Delayed timing of successful spawning of an estuarine dependent fish, black bream Acanthopagrus butcheri

Gregory P. Jenkins, Julia A. Kent, Ryan J. Woodland, Fiona Warry, Stephen E. Swearer, Perran L.M. Cook

Research output: Contribution to journalArticlepeer-review

7 Citations (Scopus)
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In this paper, we investigate the period of successful spawning for black bream Acanthopagrus butcheri, an obligate estuarine species in southern Australia that typically spawn in spring and early summer. However, back-calculated spawning dates of juveniles sampled in Gippsland Lakes, Victoria from February to May 2016 indicated that spawning was concentrated over a short period in the Austral mid-summer (January), with a second spawning in late summer and early autumn (late February–early March). Ichthyoplankton sampling in the tributary estuaries from October to early December collected substantial numbers of fish larvae, dominated by gobiids, eleotrids and retropinnids of freshwater origin, but no A. butcheri. The lack of A. butcheri larvae was consistent with the delayed successful spawning indicated by juvenile otolith data. Freshwater flows declined from late winter to summer, with consistent salinity stratification of the water column. Dissolved oxygen (DO) concentrations were generally very low below the halocline. These conditions may have delayed the upstream spawning migration of adults or may have been unsuitable for survival of eggs and newly-hatched larvae. Longer-term predictions for climate change in southern Victoria, including the Gippsland Lakes region, are for lower winter–spring freshwater flows, potentially benefiting the reproductive success of A. butcheri through high water-column stratification, but only if DO concentrations are not compromised by a lack of high winter flows needed to flush low DO water from the system.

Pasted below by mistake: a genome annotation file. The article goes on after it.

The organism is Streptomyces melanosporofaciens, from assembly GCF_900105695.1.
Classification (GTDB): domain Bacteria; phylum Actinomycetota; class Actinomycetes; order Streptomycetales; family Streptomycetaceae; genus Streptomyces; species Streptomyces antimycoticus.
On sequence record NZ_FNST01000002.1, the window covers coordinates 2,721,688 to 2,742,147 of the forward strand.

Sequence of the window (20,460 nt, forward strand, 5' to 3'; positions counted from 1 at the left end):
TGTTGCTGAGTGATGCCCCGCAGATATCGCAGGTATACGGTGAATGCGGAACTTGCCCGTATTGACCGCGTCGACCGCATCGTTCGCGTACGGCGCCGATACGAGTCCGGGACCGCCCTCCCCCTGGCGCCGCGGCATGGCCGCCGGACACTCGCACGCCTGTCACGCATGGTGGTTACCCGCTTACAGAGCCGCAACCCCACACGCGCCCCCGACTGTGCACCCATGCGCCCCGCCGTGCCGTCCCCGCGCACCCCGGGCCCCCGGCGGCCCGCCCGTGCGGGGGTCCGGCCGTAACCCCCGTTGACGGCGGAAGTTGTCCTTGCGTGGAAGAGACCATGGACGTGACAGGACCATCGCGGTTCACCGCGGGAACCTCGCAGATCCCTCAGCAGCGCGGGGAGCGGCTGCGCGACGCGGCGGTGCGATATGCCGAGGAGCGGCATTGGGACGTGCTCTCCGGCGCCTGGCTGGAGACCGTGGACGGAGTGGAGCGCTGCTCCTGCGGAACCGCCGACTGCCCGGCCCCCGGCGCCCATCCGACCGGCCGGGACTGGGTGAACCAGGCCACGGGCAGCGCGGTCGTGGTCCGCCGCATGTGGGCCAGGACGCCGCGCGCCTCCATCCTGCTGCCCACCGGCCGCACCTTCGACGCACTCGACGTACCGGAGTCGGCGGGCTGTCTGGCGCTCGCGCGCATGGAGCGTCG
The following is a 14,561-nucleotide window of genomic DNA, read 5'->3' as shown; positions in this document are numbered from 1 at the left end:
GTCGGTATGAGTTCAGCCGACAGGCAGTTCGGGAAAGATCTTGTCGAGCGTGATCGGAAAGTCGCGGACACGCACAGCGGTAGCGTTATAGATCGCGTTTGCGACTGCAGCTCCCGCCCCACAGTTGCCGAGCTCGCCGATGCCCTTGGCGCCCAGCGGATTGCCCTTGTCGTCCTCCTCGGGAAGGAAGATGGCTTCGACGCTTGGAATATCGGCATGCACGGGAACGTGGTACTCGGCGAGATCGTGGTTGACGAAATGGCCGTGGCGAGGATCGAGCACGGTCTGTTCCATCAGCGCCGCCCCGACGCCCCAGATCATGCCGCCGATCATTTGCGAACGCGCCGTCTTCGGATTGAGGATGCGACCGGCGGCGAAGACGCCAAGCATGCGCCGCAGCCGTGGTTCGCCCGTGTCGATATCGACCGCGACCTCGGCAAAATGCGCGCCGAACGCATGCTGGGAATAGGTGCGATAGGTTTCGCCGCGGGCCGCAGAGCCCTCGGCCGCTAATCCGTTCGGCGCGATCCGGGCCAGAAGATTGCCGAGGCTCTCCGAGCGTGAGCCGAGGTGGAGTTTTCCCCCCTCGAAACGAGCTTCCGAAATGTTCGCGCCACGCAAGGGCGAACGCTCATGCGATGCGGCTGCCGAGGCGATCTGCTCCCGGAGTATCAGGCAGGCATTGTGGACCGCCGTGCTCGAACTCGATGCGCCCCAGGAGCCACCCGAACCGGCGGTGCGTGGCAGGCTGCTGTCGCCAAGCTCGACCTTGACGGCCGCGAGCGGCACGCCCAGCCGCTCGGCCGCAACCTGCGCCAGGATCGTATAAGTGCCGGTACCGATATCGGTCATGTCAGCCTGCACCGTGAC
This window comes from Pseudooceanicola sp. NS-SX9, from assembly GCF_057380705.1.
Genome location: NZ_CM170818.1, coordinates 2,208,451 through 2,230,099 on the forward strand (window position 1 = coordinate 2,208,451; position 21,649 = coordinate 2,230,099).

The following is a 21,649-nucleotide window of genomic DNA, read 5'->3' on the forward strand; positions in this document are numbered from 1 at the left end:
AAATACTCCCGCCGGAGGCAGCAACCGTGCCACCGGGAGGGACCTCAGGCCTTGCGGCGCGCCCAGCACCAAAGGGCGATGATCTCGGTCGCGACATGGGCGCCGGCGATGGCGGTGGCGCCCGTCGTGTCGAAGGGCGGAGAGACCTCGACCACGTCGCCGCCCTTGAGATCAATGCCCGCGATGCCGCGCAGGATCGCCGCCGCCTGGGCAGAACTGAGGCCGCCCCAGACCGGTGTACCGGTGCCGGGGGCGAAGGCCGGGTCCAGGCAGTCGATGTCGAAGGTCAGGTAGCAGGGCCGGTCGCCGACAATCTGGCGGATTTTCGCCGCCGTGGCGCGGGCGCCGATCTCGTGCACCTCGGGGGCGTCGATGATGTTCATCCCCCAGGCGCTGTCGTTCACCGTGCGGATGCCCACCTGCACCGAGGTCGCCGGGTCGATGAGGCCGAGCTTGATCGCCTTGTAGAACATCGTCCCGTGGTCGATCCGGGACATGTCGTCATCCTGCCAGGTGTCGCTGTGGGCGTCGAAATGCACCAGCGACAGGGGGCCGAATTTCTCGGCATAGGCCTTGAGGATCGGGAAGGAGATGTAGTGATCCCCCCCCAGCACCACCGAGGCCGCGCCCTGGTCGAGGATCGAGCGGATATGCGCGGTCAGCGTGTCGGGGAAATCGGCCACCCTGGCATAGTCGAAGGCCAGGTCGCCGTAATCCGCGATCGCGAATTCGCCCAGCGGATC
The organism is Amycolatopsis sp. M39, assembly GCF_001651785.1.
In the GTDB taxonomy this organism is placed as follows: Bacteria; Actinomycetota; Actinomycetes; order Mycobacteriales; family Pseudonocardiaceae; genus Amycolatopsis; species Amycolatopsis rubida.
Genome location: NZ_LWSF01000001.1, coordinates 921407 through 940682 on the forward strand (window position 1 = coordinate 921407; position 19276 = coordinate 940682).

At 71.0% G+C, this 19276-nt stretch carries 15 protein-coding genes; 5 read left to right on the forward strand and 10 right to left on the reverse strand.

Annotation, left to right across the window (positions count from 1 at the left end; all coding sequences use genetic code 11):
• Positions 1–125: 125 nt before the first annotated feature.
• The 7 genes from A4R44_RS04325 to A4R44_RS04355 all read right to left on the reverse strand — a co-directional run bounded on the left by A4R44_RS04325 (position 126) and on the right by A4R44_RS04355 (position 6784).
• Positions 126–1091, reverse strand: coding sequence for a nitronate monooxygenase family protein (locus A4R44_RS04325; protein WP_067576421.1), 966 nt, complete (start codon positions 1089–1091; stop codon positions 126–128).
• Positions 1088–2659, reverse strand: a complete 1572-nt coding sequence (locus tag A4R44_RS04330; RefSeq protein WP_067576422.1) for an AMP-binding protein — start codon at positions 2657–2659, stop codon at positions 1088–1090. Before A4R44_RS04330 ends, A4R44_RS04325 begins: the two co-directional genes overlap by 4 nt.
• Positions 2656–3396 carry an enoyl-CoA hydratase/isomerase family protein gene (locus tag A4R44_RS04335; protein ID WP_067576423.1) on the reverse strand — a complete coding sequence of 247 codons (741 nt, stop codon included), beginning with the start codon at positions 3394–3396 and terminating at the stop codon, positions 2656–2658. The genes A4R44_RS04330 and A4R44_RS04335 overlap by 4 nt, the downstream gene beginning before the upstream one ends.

Original languageEnglish
Pages (from-to)931-941
Number of pages11
JournalJournal of Fish Biology
Issue number5
Publication statusPublished - Nov 2018
Externally publishedYes


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